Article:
Current Issue, Vol. 31 No.3

Collective Choreography for Weathering Black Experience: Janelle Monáe and The Memphis “Tightrope” Dance

by Dana Venerable
The Journal of American Drama and Theatre
Volume 31, Number 3 (Spring 2019)
ISNN 2376-4236
©2019 by Martin E. Segal Theatre Center

During a 2010 tour of the United Kingdom, artist and musician Janelle Monáe visited the BBC Radio 1Xtra show with MistaJam to promote her 2010 album The ArchAndroid and its first single “Tightrope.” Dressed in black riding boots and a military jacket reminiscent of Michael Jackson’s 1980s fashion, she gave MistaJam a dance lesson. What Monáe calls the “Tightrope” dance—choreographed by Ladia Yates in collaboration with Lil Buck and Dr. Rico[1], but formally credited to “Janelle Monáe and the Memphis Jookin’ Community”[2]—involves mostly footwork reminiscent of West-African Juba dance, the Cakewalk social dance from the nineteenth century,[3] and Jackson’s 1983 Moonwalk dance. The Tightrope dance’s main influence is jookin,’ a social dance style rooted in Memphis, Tennessee, that emphasizes smooth footwork and steps. It concludes with Monáe lifting one foot in the air and moving it in a zigzag or S-like motion, keeping her other foot on the ground while switching her ankle from left to right. Another person behind the scenes recorded her teaching the dance and the show uploaded the footage to YouTube. Despite the video’s low quality, it captures Monáe’s bodily and verbal explanations of the dance. The recording may be just one of many Tightrope dance lessons given by Monáe, perhaps during similar promotional interviews. Here, Monáe presents the dance verbally over the airways and visually through a video that has amassed about 30,000 views. Through this private yet very public performance of movement, she expands the radio space’s potentiality for cultural production.

I argue that the Tightrope dance acknowledges in its name and choreography the physical risk of black embodiment in the U.S. and offers emotional stability, physical balance, spontaneity, and support as navigational tactics. In reading Monáe’s explanation of the dance as a choreography of healing, I place her historically and theoretically in a lineage of black women performers and performance theorists, specifically Zora Neale Hurston and Katherine Dunham. In so doing, I archive the Tightrope as a dance as well as an account of human experience that indexes the pain and trauma of black life in the U.S. while proposing motion as a conduit for healing. Monáe’s contributions within the lineage reflect contemporary concerns about racialized embodiment emblematized by the Obama presidency. The Tightrope dance involves citational combinations of small steps from several performers, which encourages and helps to inscribe a collective social choreography of past, present and future black bodies navigating America .[4] Monáe expands the movement to include herself (as well as bodies and identities like hers[5]) within popular culture—alongside black women vocalists who are also skilled dancers, such as Beyoncé, Ciara, and Janet Jackson—but with a focus on highlighting Memphis’s signature move(s) as ones that, through embodiment, enact survival and triumph. Additionally, I contextualize Monáe’s choreography of black embodiment through racism’s ongoing effects on black women’s bodies and futures. Arline Geronimus’s “weathering” hypothesis proposes that black women’s health in the US deteriorates early and continues to decline due to struggling socioeconomic environments.[6] Geronimus notes an urgent need for collectivity (one of her proposals is the use of black doulas) to combat this deterioration.[7] I integrate this concept with Christina Sharpe’s recent theorization of “the weather” as the climate of antiblackness to establish the atmosphere that Monáe navigates. [8] A close reading of Monáe’s radio show appearance reveals potential sites where the Tightrope dance functions as a healing ritual, a mode of survival, and a collective citational practice, all of which foreground the contributions of black women.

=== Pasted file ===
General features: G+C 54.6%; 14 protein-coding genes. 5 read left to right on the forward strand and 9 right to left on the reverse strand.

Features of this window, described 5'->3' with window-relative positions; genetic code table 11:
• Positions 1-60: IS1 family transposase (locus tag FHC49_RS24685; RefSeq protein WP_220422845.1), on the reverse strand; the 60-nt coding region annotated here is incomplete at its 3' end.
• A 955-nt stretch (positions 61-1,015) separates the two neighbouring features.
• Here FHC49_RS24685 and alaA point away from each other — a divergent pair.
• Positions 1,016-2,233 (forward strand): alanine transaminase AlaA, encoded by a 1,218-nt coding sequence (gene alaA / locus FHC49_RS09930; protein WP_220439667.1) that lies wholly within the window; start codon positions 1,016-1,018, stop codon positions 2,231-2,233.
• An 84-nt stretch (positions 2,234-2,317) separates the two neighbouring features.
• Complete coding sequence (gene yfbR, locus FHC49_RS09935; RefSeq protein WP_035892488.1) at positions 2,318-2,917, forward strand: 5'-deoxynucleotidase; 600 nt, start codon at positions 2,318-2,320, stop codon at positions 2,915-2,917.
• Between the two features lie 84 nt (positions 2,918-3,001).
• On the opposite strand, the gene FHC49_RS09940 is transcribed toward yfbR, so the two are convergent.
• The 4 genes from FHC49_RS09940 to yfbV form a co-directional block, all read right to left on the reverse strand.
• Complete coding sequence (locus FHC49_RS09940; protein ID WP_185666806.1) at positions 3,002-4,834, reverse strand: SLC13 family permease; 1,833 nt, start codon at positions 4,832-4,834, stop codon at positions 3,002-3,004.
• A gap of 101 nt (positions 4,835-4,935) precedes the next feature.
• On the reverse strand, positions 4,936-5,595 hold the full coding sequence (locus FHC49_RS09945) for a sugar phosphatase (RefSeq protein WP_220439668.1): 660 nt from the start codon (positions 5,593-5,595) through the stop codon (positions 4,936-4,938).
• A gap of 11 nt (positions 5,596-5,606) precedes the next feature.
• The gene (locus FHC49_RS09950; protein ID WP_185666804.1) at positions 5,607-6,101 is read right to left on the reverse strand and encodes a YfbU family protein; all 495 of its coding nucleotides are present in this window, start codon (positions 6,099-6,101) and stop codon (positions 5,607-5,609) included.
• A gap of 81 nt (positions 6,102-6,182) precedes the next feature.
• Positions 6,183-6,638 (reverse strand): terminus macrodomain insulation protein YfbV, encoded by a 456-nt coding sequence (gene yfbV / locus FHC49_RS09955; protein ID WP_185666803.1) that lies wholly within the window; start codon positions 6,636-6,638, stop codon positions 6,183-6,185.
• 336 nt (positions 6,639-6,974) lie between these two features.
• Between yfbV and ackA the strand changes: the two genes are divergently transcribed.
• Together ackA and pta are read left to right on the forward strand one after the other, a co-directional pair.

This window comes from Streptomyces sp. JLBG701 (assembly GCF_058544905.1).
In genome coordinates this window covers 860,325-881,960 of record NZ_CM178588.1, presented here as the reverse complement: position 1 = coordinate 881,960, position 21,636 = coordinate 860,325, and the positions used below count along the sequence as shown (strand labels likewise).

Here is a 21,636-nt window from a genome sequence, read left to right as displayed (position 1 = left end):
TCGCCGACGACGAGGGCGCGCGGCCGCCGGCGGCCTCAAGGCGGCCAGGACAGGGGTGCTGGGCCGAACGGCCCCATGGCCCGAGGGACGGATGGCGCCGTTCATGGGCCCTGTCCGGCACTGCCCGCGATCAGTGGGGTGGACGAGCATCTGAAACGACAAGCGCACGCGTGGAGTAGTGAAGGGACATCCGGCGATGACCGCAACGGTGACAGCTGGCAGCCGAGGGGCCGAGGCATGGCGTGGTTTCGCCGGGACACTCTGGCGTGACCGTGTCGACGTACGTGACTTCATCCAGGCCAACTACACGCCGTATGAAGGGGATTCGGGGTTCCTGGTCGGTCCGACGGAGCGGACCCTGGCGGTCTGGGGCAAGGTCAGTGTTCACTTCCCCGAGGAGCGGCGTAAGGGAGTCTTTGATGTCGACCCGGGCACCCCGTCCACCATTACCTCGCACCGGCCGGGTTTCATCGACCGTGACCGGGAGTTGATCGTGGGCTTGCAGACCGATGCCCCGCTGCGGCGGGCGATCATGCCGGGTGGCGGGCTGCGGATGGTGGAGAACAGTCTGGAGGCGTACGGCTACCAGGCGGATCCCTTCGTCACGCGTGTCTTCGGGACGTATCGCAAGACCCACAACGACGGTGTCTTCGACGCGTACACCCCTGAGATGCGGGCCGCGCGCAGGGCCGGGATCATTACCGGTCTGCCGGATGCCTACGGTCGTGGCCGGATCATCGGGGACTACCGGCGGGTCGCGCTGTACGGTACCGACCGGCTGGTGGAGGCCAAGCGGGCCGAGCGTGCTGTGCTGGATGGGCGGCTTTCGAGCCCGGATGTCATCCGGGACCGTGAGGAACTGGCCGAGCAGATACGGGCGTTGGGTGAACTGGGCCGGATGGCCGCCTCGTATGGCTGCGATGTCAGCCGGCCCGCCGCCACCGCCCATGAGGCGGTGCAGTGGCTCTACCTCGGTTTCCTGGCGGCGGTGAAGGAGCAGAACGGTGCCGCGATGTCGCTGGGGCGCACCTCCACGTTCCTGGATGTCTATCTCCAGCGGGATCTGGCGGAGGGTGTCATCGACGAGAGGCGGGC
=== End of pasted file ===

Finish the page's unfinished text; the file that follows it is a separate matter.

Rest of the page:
Tightroping Terrains
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